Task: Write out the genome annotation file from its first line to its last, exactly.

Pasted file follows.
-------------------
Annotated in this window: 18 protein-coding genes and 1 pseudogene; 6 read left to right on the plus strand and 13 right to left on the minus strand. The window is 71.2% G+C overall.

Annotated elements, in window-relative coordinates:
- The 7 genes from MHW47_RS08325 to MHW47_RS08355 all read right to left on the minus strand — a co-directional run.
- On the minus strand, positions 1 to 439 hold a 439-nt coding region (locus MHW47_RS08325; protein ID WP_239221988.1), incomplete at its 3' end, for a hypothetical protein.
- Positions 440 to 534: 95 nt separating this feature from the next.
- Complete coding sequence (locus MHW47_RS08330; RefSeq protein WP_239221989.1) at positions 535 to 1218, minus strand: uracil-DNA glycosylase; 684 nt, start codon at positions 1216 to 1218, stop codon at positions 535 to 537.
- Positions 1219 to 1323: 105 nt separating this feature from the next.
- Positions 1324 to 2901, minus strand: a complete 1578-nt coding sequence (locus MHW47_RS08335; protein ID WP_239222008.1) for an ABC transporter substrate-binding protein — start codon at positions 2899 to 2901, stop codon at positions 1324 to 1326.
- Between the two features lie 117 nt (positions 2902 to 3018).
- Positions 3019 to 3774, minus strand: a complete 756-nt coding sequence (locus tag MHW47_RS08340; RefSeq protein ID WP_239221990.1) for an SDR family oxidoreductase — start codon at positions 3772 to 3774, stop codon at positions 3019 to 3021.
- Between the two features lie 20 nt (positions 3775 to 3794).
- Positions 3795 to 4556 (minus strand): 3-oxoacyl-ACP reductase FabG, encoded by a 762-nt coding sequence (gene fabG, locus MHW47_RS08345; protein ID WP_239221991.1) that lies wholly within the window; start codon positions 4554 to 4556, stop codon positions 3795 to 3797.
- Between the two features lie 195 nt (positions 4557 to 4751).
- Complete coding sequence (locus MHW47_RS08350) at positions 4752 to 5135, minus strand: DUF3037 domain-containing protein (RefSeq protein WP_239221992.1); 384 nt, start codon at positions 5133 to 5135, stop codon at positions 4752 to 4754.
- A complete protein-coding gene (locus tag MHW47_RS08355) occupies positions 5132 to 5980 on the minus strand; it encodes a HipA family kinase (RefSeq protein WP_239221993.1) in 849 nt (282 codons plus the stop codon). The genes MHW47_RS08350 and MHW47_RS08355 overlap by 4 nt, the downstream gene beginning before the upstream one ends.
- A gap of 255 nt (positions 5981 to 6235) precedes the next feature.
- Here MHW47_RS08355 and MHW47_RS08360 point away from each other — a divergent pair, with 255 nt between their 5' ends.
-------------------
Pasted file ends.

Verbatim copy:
Annotated in this window: 18 protein-coding genes and 1 pseudogene; 6 read left to right on the plus strand and 13 right to left on the minus strand. The window is 71.2% G+C overall.

Annotated elements, in window-relative coordinates:
- The 7 genes from MHW47_RS08325 to MHW47_RS08355 all read right to left on the minus strand — a co-directional run.
- On the minus strand, positions 1 to 439 hold a 439-nt coding region (locus MHW47_RS08325; protein ID WP_239221988.1), incomplete at its 3' end, for a hypothetical protein.
- Positions 440 to 534: 95 nt separating this feature from the next.
- Complete coding sequence (locus MHW47_RS08330; RefSeq protein WP_239221989.1) at positions 535 to 1218, minus strand: uracil-DNA glycosylase; 684 nt, start codon at positions 1216 to 1218, stop codon at positions 535 to 537.
- Positions 1219 to 1323: 105 nt separating this feature from the next.
- Positions 1324 to 2901, minus strand: a complete 1578-nt coding sequence (locus MHW47_RS08335; protein ID WP_239222008.1) for an ABC transporter substrate-binding protein — start codon at positions 2899 to 2901, stop codon at positions 1324 to 1326.
- Between the two features lie 117 nt (positions 2902 to 3018).
- Positions 3019 to 3774, minus strand: a complete 756-nt coding sequence (locus tag MHW47_RS08340; RefSeq protein ID WP_239221990.1) for an SDR family oxidoreductase — start codon at positions 3772 to 3774, stop codon at positions 3019 to 3021.
- Between the two features lie 20 nt (positions 3775 to 3794).
- Positions 3795 to 4556 (minus strand): 3-oxoacyl-ACP reductase FabG, encoded by a 762-nt coding sequence (gene fabG, locus MHW47_RS08345; protein ID WP_239221991.1) that lies wholly within the window; start codon positions 4554 to 4556, stop codon positions 3795 to 3797.
- Between the two features lie 195 nt (positions 4557 to 4751).
- Complete coding sequence (locus MHW47_RS08350) at positions 4752 to 5135, minus strand: DUF3037 domain-containing protein (RefSeq protein WP_239221992.1); 384 nt, start codon at positions 5133 to 5135, stop codon at positions 4752 to 4754.
- A complete protein-coding gene (locus tag MHW47_RS08355) occupies positions 5132 to 5980 on the minus strand; it encodes a HipA family kinase (RefSeq protein WP_239221993.1) in 849 nt (282 codons plus the stop codon). The genes MHW47_RS08350 and MHW47_RS08355 overlap by 4 nt, the downstream gene beginning before the upstream one ends.
- A gap of 255 nt (positions 5981 to 6235) precedes the next feature.
- Here MHW47_RS08355 and MHW47_RS08360 point away from each other — a divergent pair, with 255 nt between their 5' ends.